Abstract: When the 2007 global financial crisis hit financial markets, European leaders were quick to point the finger at US markets, excessive risk-taking, and insufficient regulation. However, it soon became apparent that European banks were more exposed than their Wall Street counterparts. With massive dollar liabilities, European banks were dependent on the US to act as a global lender of last resort. The crisis revealed a level of transatlantic interdependence that had been unknown to most observers and policymakers prior to the crisis. We argue that this represents a paradox, given that the project of the European Monetary Union was partly motivated by a desire to make Europe more independent from the US dollar. The euro was a response to the challenge of “it’s our dollar, but it’s your problem.” In this article, we examine how the European vulnerability to the US dollar that began post-Bretton Woods did not, in fact, disappear with the creation of a European currency. Instead, through financialization and deregulation, European financial markets developed new, complex interactions with US financial markets. This financialization of transatlantic banking flows created a new type of interdependence. As European banks were so heavily invested in US markets, this gave the US authorities a direct interest in bailing them out. While cross-border banking flows have decreased since the crisis, the interdependencies remain, and currency swaps were used once again to handle the economic fallout from Covid-19. In the area of financial and monetary policy, the transatlantic relationship remains strong and stable within a dollar hegemony.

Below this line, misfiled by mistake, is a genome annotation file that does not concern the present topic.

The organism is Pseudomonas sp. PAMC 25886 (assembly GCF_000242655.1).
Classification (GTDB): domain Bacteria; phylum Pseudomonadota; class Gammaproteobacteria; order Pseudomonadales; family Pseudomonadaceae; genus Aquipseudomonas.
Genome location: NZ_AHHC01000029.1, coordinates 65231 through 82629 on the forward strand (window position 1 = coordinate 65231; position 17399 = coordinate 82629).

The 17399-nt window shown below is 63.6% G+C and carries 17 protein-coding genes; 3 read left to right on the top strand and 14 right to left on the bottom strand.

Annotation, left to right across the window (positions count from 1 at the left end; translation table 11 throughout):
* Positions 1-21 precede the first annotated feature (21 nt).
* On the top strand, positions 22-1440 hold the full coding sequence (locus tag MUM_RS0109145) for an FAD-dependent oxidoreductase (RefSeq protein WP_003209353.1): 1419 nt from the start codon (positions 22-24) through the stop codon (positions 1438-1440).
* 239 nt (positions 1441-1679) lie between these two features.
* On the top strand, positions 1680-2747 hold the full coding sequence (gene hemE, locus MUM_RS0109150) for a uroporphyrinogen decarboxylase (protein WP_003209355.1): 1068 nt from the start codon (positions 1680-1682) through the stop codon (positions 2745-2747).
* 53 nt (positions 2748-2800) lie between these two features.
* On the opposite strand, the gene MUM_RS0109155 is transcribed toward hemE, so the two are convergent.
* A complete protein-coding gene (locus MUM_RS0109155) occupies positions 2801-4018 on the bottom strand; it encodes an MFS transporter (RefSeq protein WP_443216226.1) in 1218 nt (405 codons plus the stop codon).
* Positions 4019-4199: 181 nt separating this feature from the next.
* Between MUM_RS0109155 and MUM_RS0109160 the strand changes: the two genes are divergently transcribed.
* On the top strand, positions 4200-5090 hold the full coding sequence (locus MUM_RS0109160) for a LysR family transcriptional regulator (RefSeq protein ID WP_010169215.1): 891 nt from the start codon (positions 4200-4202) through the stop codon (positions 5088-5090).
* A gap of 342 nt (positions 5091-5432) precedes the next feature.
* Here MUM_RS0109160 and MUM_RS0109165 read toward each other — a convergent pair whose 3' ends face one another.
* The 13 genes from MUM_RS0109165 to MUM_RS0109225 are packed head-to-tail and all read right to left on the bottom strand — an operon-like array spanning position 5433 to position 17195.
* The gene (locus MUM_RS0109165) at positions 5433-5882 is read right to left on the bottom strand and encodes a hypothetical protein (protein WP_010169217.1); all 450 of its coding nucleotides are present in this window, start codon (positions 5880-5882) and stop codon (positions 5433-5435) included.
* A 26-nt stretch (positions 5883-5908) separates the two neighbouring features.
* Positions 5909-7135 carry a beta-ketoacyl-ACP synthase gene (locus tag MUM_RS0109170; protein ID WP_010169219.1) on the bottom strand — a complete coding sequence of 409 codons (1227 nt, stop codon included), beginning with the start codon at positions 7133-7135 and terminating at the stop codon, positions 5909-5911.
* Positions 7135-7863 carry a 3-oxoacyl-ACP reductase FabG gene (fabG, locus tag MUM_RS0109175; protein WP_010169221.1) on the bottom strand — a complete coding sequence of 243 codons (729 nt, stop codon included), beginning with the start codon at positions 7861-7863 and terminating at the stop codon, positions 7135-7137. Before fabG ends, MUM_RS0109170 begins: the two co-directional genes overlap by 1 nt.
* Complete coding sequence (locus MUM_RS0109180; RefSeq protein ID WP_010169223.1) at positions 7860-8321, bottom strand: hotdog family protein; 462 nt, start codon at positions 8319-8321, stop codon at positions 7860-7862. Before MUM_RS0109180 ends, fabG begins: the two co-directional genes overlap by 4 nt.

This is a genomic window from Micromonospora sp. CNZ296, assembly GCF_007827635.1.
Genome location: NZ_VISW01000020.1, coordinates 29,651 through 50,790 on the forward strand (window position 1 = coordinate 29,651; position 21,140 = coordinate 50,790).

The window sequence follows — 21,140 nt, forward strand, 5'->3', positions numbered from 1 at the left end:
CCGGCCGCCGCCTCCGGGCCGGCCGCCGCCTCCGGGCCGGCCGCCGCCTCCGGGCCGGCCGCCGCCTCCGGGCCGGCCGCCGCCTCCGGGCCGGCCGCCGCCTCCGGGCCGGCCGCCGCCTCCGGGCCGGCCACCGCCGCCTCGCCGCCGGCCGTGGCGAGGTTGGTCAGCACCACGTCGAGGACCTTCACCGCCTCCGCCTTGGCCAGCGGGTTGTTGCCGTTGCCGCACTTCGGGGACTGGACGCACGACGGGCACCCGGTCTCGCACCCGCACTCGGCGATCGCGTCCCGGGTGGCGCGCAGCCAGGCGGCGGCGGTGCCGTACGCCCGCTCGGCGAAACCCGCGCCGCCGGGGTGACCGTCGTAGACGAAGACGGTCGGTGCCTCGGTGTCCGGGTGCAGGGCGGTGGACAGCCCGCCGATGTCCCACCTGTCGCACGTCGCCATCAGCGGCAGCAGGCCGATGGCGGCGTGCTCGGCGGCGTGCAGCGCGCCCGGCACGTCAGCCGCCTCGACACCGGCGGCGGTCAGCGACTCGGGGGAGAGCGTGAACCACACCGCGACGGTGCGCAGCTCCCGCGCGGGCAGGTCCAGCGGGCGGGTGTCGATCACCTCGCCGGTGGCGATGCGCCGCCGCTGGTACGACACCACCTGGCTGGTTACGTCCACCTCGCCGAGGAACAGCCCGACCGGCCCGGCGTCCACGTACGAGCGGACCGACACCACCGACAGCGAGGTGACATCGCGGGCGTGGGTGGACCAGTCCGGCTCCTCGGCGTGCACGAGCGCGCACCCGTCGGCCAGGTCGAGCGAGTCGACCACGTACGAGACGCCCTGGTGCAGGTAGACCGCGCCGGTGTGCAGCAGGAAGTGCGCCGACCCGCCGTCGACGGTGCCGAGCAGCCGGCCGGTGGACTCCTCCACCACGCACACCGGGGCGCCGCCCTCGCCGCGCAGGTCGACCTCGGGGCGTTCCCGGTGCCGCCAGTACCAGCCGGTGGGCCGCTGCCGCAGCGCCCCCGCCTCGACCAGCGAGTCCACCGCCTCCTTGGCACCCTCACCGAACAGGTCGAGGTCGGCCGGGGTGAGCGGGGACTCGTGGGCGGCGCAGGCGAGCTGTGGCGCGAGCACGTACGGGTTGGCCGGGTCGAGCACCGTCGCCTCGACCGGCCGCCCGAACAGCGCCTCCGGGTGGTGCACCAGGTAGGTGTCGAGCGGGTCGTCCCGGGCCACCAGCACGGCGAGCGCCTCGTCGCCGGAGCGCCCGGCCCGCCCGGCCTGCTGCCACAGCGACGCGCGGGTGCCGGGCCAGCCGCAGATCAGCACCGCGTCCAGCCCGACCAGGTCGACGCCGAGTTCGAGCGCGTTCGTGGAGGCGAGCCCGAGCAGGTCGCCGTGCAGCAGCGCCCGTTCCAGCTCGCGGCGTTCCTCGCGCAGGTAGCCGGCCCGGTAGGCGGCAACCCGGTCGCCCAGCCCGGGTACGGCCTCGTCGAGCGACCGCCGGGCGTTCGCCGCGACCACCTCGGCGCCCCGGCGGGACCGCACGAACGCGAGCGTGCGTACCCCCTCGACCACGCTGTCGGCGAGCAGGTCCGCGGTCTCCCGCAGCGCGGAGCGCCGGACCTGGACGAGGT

Keywords: central banks; dollar hegemony; financial crisis; financial interdependencies; swaps; transatlantic banking flows; US power